Burnout is a particularly sensitive subject for Camargo.
After learning the Olympic lifts at 12 years old, he became an elite teenage lifter and a full-time resident at the Olympic Training Center in Colorado. It was a very regimented type of living —training for five hours a day, strict rules to not leave the center — and, by 21, Camargo was tired of it.
He woke up one morning and decided that was enough.
“I poured my heart out,” he said. “They said, ‘Either you suck it up or you quit and we put someone in your spot’. So, I quit. I retired. I don’t blame anybody, but I really wish they had given me a vacation [or] an extra day off a week. It wasn’t what I wanted to hear.”
Camargo came home to Orlando and wasn’t sure what to do. He spent a year doing whatever he wanted, eating whatever he wanted until, one day, he stopped by the local high school to see his old coach. There were a couple kids there and Camargo gave a quick tip to one of the boys, Leigh Francis before leaving.
He got a phone call from Francis later that night, asking if Camargo would come back to help him. Camargo said no. Francis wouldn’t back down, finally wearing out Camargo enough to have another training session. Camargo showed up and there was Francis, giddy, with four other boys.
“It was a high. Everything I said worked,” Camargo said of that fateful day. “The dependency [of the boys] grew on me immediately. It lit me back up. When it was all done, ‘I said OK- 4 p.m. be here. Practice. That’s how it started.”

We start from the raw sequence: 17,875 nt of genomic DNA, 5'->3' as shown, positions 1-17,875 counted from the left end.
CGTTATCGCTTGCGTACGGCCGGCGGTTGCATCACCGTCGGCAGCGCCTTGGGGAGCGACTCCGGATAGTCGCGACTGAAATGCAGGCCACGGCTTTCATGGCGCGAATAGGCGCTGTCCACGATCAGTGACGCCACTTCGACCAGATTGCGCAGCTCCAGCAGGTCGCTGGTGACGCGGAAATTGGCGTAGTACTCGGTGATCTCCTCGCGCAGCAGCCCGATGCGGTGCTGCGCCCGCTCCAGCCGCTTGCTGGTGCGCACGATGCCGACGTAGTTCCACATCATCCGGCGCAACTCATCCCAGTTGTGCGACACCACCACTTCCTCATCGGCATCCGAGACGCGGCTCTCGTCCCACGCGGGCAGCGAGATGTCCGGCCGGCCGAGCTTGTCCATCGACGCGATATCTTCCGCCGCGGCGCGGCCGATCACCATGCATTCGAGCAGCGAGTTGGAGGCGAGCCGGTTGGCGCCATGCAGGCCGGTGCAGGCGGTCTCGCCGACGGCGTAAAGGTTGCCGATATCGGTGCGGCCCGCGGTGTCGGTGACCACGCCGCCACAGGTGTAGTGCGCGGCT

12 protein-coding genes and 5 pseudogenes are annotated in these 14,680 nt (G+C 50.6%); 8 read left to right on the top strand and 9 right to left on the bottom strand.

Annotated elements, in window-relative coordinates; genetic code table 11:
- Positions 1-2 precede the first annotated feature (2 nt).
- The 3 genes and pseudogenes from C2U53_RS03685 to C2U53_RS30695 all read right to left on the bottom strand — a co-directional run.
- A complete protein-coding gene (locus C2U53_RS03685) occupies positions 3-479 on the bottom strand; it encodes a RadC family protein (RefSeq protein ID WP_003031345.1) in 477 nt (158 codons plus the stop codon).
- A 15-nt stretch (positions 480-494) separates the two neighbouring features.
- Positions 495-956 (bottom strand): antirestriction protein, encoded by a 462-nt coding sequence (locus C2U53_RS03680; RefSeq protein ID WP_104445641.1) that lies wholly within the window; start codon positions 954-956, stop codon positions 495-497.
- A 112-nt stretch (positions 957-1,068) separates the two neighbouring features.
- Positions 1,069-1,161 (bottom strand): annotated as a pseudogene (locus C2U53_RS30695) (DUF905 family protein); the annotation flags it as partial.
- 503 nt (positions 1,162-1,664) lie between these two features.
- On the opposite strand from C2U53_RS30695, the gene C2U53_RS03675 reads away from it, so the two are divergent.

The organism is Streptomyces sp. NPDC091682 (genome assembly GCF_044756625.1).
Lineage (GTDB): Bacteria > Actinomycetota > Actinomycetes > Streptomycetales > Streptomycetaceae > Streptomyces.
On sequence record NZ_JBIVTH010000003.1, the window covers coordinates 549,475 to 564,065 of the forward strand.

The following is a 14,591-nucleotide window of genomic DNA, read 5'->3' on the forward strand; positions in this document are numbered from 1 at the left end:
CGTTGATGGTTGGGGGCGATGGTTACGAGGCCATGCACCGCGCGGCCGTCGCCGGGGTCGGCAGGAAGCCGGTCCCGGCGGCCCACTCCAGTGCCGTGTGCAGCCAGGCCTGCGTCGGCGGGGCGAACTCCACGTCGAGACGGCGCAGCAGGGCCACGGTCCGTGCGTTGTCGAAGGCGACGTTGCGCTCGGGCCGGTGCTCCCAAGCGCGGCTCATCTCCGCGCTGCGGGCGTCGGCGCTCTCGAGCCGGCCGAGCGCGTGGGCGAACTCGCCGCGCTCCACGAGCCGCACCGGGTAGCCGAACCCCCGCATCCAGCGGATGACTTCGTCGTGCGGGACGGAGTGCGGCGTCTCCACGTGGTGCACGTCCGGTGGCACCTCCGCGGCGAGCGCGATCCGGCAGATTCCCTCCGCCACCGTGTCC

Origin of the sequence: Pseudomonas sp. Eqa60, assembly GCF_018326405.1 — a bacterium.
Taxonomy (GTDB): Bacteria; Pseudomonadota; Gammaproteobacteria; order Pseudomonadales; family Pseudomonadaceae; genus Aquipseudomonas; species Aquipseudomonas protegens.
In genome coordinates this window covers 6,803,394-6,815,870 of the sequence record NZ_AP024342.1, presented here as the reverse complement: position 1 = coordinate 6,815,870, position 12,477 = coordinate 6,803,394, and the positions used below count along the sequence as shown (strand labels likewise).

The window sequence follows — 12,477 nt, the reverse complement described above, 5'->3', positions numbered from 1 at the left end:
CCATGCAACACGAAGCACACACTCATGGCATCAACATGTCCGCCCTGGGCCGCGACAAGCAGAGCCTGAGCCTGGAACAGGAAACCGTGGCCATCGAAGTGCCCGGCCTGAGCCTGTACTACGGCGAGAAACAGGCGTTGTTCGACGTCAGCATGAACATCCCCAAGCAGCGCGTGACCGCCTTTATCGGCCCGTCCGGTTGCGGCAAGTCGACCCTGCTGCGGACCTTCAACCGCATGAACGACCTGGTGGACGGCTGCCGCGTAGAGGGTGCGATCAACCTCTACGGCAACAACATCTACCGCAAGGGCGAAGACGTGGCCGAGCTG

Camargo, who still keeps in touch with Francis, coached a group at Lake Brantley High school for nine years.
He coached for free, with the school letting him use the gym for the program because he was a police officer. Any competitions and travel were out of Camargo’s pocket.
In 2007, Camargo found CrossFit, got certified and opened the doors to CrossFit Almonte in ’09. He figured he had found a way to pay the bills and teach weightlifting. But, the popularity of CrossFit —and the hours spent running a business— wasn’t conducive to the growing Oly Concepts weightlifting team. So, Camargo sold his gym and Oly Concepts became a full-fledged company earlier this year.
“I don’t want to say I resent the comment, ‘Coach you’ve blown up recently,’ indicating my popularity has grown,” Camargo said. “No, people are just paying attention more. I have not done anything different this whole time. There is nothing that has changed in 17 years in my philosophy or approach.
Of course, I’ve gotten better at programming and identifying cues and corrections. I’ve developed as a coach. But there’s been no change on who I am, how I do it, how hard I work. Nothing has changed except that it is full-time now.”
Camargo plans on coaching until the day he dies.
He was 22 when he started and hit the international level before 30. The newly-minted 40-year-old is decades younger than most coaches with his level of experience, a perk of Camargo’s early athletic retirement.